We know that the collection is completely intact because one of the conditions of the handover to the nation was that it shall not be dispersed. Not by loan or sale.
I think that the most enjoyable aspect of the collection are the decorative arts. Of course, with paintings such as the Laughing Cavalier, I cannot say that the collection of fine art is of a bad standard - because it is not. However, the quality and beauty of the furniture and ceramics is (for me at least) more impressive. Whilst we have museums like the V&A and the Ashmolean in our vicinity which house amazing collections of this kind, I still enjoyed the Wallace Collection because it is so (relatively) small and (relatively) out the way.
During my degree I have been dragged around an awful lot of places and I find that in big museums the decorative arts take a back seat. Failing that, they'll be shut off to the public and you can only see them from 10 metres away (the King's Bed @ V&A for example). I've even been told off recently for walking on a carpet that was not sectioned off, and while I completely understand that the conservation issue, it is lovely to be able to literally sit underneath a Boulle table and have a thorough look from all angles. Something that is very useful for my course!!!
Another thing that was nice was the massive collection of Snuff Boxes, they're very cute and sparkly.
This is the staircase that you see immediately as you walk in through the main entrance.
All of the pictures above are of an Armoire. I wish that the Wallace Collection website was bit more thorough in their online catalogue but hey ho. I remember from my visit that most of the gems at the Wallace are attributed to Andre-Charles Boulle. Especially lacquer pieces, defined by their hard and glossy finish. Another important aspect used to describe not only pieces by Boulle but of others too, is 'Boulle marquetry'. Marquetry is found on countless pieces of furniture and the easiest way to explain it is that the surface of an object is 'marked' or otherwise engraved with foreign materials to achieve the desired, decorated, effect. It is generally done with other types of wood, or at least I have more seen examples of that. However, Boulle marquetry uses a type of metal, which along with the Lacquer leaves a luxurious finish.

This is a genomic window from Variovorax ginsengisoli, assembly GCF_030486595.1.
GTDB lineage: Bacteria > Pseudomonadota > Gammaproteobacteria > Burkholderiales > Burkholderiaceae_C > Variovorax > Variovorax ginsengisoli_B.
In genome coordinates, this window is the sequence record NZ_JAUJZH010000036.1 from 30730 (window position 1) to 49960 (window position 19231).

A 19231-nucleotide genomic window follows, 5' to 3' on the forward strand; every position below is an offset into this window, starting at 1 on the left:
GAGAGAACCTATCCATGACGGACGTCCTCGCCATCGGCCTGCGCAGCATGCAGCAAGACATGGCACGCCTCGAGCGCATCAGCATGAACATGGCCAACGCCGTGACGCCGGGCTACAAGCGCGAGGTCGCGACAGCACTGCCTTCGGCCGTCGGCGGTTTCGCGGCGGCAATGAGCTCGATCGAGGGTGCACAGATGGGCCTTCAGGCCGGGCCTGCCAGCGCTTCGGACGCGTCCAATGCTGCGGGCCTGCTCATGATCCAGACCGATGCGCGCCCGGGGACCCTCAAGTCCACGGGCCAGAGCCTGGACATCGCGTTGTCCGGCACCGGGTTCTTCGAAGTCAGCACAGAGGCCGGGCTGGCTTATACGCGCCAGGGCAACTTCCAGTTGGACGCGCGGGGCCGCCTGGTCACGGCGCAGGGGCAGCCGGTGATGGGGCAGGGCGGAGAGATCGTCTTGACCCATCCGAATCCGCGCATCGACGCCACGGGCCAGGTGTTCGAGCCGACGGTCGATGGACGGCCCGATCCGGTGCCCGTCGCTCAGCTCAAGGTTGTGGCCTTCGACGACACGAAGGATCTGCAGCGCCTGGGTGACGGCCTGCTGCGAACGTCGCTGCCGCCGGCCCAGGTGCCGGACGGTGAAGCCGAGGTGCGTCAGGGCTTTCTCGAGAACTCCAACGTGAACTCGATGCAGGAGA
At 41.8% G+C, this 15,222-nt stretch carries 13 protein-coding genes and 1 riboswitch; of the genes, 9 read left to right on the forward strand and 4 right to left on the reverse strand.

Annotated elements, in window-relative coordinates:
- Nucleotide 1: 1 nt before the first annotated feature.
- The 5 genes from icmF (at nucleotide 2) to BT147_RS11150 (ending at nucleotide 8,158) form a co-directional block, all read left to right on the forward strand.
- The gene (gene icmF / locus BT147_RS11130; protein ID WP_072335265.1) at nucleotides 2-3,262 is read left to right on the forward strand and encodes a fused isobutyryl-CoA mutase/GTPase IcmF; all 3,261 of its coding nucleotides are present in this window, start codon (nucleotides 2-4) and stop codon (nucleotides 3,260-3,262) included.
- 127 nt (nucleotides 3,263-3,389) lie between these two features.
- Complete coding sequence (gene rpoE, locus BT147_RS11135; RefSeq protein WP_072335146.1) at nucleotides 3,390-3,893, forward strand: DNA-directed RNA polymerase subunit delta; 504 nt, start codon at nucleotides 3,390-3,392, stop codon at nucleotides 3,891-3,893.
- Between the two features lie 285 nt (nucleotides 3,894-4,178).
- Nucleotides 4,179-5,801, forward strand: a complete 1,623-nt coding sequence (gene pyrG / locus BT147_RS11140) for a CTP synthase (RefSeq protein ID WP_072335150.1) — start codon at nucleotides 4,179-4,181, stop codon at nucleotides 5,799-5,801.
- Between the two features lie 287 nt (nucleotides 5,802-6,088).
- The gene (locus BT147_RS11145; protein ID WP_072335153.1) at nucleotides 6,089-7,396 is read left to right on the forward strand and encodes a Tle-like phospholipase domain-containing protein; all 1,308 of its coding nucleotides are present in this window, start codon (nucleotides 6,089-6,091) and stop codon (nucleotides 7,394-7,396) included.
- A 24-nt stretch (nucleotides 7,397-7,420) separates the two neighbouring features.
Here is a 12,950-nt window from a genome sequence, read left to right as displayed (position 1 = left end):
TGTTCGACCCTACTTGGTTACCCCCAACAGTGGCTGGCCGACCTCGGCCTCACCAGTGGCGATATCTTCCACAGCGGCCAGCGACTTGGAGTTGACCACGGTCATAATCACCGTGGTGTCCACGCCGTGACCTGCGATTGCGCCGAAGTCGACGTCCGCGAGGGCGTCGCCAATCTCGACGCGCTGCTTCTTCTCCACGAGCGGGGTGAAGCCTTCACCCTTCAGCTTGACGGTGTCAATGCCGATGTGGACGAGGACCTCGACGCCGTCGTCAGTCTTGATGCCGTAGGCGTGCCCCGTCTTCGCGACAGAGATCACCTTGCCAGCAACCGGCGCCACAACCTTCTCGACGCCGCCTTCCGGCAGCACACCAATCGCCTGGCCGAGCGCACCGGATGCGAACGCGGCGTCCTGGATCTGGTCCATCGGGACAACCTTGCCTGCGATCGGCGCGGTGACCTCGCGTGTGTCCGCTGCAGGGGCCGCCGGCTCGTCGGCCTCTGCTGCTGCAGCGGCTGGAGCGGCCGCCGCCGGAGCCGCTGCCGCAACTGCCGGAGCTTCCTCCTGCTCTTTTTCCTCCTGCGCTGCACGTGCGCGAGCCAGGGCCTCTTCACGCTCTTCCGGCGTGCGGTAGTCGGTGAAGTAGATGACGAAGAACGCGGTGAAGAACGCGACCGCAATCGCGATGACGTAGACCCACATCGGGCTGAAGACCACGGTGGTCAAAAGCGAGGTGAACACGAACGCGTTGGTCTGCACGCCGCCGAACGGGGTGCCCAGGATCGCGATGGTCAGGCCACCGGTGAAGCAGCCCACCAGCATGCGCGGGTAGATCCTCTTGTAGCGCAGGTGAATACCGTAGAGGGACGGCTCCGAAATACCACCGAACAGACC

Another Boulle piece, I think. Boulle was fashionable throughout the early 18th century until tastes changed in the middle of the century. However, there was a Boulle revival towards the end of the 1700s. Makes it fairly difficult to verify some attributions because of this.
Many museums and houses can boast that they have a sizeable collection of antiques. However, there are fewer who can say that the house has maintained the same decoration it has had for the past 200 years. I find that a lot of restorers aim to restore the house to the state it would have been prior to the 19th century - regardless of whether it was last used by a historical figure in the 19th century or not. Is 200 years ago not along enough to be interesting? I think so. All of the house is genuine. It looks how it would have done when Wallace and his wife would spend their time here. It is details like the chandelier that reminds us that every aspect is the same - do not keep your observations at eye level.
According to the Wallace they have the finest collection of Serves Porcelain in the world. However, I do think the understated collection of Waddesdon Manor is just as impressive in size. The difference in my eyes is that the Wallace have acquired a larger range of pieces with a larger variety of decoration.
My favourite piece of porcelain, ever. Look at the globe! This was once believed to have belonged to Marie Antoinette thanks to the M.A mark underneath it. However, it is thought now that the mark was deliberately forged to increase its value. Lovely nonetheless.
Another Boulle piece.
Laughing Cavalier - Frans Hals, 1624
I took a picture of these two as examples of 18th century porcelain being modified in the 19th century (off of the top of my head - I think??). Dinner services were soon to require less pieces and thus elaborate pieces like these two above became obsolete. The 19th century solution was to use them purely as decoration. To achieve their new purpose, they had to be mounted on a new base and given a cover. In the latter piece, you can see that the item had been a gift from, to or perhaps in admiration of a royal - hence the royally themed cover.
I will never be able to do the Wallace any justice so make sure to visit it for yourself. I am doing another decorative arts course this term so hopefully I will visit again and gather more information to write up something better.